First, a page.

2. Posted by leslie | September 11, 2009, 11:36 am

    George, if you live here in Buncombe County, please go to one of the free clinics and see if they can get you help through Project Access. If you’d like, you can e-mail me at and I’ll see if I can help you get some care.

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Visit our new web site

It's official! We are WNC Health Advocates.
Please visit our new web site, Visit WNC Health Advocates
The new name reflects what we do -- advocate for health care for everyone and help people access and navigate our current health care system.
While we still hold onto the memory and the generous spirit of Mike Danforth, we need people to be able to see our name and understand who we are.

Help Life o’ Mike

We need your help now more than ever. Your tax-deductible donation will help us get Patient Pals and Family Friends to more people in need of peer support. Please consider a gift in honor or in memory of a loved one.
Donate here or mail your donation to Life o' Mike, PO Box 1213, Asheville, NC 28802.

Patient Pals & Family Friends

Life o' Mike has a peer support program for people with one or more serious or chronic medical issues or disabilities.

We aim to reduce isolation and fear among people who have conditions, including psychiatric illness, HIV/AIDS, diabetes, mild dementia or other cognitive disorder or disability, thereby reducing depression and complications as people learn to improve self-management of their medical conditions.

Patient Pals help alleviate feelings of isolation and frustration. They can help people develop a list of questions to ask the doctor and then accompany the person to the doctor to make sure all the questions are answered, taking notes to be sure the person understands the doctor’s answers.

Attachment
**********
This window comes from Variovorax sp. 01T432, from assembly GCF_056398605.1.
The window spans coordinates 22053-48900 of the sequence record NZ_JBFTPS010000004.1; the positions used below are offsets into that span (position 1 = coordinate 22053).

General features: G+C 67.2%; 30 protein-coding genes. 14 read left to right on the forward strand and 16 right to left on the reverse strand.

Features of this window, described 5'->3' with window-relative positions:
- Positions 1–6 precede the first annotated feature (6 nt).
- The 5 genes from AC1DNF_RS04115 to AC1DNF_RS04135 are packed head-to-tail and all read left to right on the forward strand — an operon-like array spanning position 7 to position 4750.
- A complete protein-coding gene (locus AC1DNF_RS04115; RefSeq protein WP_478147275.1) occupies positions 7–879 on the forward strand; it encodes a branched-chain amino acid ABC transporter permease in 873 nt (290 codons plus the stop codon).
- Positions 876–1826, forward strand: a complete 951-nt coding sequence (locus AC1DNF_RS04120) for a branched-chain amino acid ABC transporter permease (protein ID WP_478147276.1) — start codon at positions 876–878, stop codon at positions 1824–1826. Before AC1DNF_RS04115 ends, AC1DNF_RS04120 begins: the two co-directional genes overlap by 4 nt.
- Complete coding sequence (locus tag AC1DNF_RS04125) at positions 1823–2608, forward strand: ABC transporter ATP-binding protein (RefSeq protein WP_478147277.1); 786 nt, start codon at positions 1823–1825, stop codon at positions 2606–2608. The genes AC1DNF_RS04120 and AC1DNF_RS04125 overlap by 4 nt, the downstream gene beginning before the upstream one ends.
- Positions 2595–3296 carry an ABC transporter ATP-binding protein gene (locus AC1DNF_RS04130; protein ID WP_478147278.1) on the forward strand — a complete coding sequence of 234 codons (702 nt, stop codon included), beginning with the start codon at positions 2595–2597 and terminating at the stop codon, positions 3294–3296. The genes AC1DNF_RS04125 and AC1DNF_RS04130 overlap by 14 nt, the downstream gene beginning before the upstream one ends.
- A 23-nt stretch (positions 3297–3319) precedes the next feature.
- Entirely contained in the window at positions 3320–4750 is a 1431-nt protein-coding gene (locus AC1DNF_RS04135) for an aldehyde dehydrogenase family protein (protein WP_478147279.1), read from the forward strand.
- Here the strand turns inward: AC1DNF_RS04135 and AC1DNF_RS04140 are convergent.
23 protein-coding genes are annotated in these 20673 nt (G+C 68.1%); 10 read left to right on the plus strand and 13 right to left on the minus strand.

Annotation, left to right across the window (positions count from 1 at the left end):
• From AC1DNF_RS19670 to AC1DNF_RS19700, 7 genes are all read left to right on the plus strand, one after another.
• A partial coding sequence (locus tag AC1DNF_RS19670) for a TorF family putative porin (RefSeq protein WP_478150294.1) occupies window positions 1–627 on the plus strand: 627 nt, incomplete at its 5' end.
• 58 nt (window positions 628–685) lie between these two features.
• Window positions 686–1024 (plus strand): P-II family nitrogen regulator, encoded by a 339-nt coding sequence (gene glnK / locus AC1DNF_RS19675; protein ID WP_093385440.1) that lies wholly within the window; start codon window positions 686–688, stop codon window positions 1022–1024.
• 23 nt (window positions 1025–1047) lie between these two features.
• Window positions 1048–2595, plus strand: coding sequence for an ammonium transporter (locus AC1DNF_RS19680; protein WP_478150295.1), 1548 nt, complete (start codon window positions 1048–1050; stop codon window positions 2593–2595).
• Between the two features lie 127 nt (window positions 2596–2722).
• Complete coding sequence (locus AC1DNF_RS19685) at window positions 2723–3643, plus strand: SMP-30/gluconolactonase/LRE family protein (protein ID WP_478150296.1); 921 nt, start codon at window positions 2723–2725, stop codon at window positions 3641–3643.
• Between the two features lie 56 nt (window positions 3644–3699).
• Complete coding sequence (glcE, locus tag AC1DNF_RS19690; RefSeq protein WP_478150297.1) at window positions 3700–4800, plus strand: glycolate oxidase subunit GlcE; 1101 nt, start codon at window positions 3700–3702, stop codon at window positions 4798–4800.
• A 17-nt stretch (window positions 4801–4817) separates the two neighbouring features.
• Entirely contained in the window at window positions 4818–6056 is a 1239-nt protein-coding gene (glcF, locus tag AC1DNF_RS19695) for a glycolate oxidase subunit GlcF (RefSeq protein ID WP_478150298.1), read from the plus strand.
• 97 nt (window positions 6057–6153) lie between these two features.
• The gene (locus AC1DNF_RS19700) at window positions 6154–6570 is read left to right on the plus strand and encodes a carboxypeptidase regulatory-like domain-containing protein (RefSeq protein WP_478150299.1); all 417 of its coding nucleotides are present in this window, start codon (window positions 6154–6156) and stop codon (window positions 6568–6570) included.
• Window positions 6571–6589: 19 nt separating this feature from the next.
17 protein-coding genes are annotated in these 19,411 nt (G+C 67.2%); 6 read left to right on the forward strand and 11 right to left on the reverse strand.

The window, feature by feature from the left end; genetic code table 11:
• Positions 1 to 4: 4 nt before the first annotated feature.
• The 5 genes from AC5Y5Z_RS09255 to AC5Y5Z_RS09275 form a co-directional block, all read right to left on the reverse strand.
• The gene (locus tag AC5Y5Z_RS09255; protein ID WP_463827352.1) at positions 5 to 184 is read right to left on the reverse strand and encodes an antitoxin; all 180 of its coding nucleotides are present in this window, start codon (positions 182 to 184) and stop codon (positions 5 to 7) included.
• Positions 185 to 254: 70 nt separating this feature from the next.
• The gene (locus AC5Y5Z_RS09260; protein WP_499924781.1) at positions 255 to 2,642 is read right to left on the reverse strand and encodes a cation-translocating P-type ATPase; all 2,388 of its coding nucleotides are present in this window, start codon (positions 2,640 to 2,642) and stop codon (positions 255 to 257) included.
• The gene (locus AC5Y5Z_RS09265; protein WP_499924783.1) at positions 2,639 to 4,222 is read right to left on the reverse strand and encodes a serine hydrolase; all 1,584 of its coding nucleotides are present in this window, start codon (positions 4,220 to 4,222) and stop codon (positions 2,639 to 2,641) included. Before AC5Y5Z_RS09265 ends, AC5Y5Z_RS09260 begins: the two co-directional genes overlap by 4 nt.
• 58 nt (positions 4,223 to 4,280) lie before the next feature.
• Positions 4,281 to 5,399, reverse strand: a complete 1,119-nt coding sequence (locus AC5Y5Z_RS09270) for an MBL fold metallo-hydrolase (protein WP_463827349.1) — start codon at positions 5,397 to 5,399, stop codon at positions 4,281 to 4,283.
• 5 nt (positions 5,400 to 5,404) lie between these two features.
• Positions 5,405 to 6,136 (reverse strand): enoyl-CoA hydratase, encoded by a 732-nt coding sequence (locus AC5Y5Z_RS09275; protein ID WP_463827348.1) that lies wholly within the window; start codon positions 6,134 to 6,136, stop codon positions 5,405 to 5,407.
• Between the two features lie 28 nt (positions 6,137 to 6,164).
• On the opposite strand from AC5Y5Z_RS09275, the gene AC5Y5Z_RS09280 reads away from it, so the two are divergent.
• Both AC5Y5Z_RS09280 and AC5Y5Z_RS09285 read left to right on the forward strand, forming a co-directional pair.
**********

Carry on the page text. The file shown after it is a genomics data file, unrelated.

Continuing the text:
Our trained volunteers also accompany their “Pals” to art exhibits, movies and walks outdoors, meet for coffee, call to check in and more.

Our Pals have experienced weight loss, improvement in diabetes, HIV, psoriasis, depression and more, just because they have someone who cares about them. Some relationships develop into longer-term friendships; other Pals move on to more independent lives.

Family Friends are there to help caregivers and other family members grow into their new role.

We need volunteers, who are asked to donate a minimum of one hour a week. Training is free and includes information on active listening, ways to help and when to know more help is needed.

And of course, we need funding.

To learn more, call Leslie Boyd at 828-243-6712 or e-mail

Life o’ Mike honors Joe Eblen

Life o' Mike presented its first Michael T. Danforth Community Service Award to Joe Eblen at a luncheon on June 8, in the Friendship Hall of First Congregational Church, 20 Oak St., Asheville.